Obama and Wall Street: A rocky love story 

Some liberals repeatedly try to make that case that Wall Street opposes Barack Obama, loves the Republicans, and pines for unfettered free markets. (Matt Yglesias, Jonathan Chait come to mind first). I won't psychoanalyze this tendency, but it is a pretty hard one to hold on to if you delve into the facts.

Sure, Republicans are far too cozy with Wall Street, but there's no basis for claiming this is a one-party problem. And it's absurd to paint Wall Streeters as Laissez-Faire cowboys.

In the last couple days, we've gotten a few interesting pieces of journalism documenting the complex relationship between Obama and Wall Street. Nicholas Confessore, a liberal New York Times reporter formerly of the American Prospect, lays out a story line that largely rings true to me: Obama effortlessly raked in unprecedented sums from big Wall Street banks in 2008, but it's harder now, because of former donors who are (a) caught up in corruption cases, (b) sad that he called them "fat cats," (c) unhappy about the economy, and (d) displeased with Dodd-Frank.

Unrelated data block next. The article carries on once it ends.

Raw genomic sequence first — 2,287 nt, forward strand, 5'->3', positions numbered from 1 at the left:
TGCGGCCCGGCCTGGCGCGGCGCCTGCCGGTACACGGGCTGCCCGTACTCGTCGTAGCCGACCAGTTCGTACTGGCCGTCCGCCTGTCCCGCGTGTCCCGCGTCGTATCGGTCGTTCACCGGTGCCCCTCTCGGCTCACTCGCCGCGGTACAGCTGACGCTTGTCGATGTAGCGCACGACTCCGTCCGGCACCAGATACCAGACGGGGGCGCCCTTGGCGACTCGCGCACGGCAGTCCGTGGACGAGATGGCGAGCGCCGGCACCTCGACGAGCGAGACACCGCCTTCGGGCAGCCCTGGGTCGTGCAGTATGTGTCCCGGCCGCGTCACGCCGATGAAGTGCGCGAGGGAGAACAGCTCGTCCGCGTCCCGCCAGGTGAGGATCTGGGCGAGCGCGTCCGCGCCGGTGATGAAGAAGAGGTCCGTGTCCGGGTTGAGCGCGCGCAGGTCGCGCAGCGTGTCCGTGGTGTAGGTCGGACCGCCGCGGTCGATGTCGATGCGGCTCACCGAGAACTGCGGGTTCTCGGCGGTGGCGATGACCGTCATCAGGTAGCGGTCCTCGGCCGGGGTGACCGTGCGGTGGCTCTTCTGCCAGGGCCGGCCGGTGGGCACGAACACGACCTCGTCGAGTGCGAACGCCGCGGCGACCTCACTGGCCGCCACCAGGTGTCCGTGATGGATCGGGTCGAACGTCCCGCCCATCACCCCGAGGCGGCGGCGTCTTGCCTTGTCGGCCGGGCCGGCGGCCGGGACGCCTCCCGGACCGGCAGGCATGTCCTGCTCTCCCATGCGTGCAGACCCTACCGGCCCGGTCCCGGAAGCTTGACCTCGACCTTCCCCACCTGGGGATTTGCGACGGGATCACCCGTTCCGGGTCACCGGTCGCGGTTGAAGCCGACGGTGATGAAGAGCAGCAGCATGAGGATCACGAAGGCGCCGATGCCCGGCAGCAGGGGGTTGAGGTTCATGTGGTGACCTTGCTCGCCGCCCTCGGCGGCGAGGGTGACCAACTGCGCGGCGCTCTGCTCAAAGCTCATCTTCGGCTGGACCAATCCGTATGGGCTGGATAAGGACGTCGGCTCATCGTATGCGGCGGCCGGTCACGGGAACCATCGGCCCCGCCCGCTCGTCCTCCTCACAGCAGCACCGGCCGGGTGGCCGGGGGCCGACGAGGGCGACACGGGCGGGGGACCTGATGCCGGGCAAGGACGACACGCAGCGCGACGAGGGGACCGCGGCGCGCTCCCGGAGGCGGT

Confessore reports:

To offset those defections, Mr. Obama’s campaign has deployed a corps of loyal Wall Street supporters who have fanned out to defend the president’s record and stoke fatigued donors. They include Robert Wolf, the chief executive of UBS Group Americas; the hedge fund managers Orin S. Kramer and Eric Mindich; and Mark T. Gallogly, a co-founder of Centerbridge Partners.

Mr. Mindich and Mr. Wolf were among those at the White House meeting, along with some prominent names from the hedge fund world: James G. Dinan of York Capital Management, Glenn Dubin of Highbridge Capital Management and Paul Tudor Jones.

Members of the president’s economic team and his chief of staff, William M. Daley, a former banking executive, have been more active in reaching out to Wall Street executives about policy issues, donors said, along with Mr. Messina and Patrick Gaspard, the D.N.C.’s executive director.

The campaign and its allies are also seeking to recruit a new group of high-level bundlers, supporters who recruit other donors.

On this score, I recommend my brother John's blog post at CNBC, where he lists five things Obama can do to win back the "Fat Cats."

Then there's the debt ceiling debate, where the GOP is torn between its free-market-populist-Tea-Party base and its usually-free-market-but-really-pro-business money bass. David Callahan at Confessore's old magazine reports on this "On Again, Off Again" relationship between the GOP and Wall Street.

Finally, on the subject of high finance and big-money Democrats, here's a hopeful piece suggesting that the Fannie Mae slush-fund racket run by the likes of Jim Johnson and Barney Frank might finally become an issue.

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Timothy P. Carney

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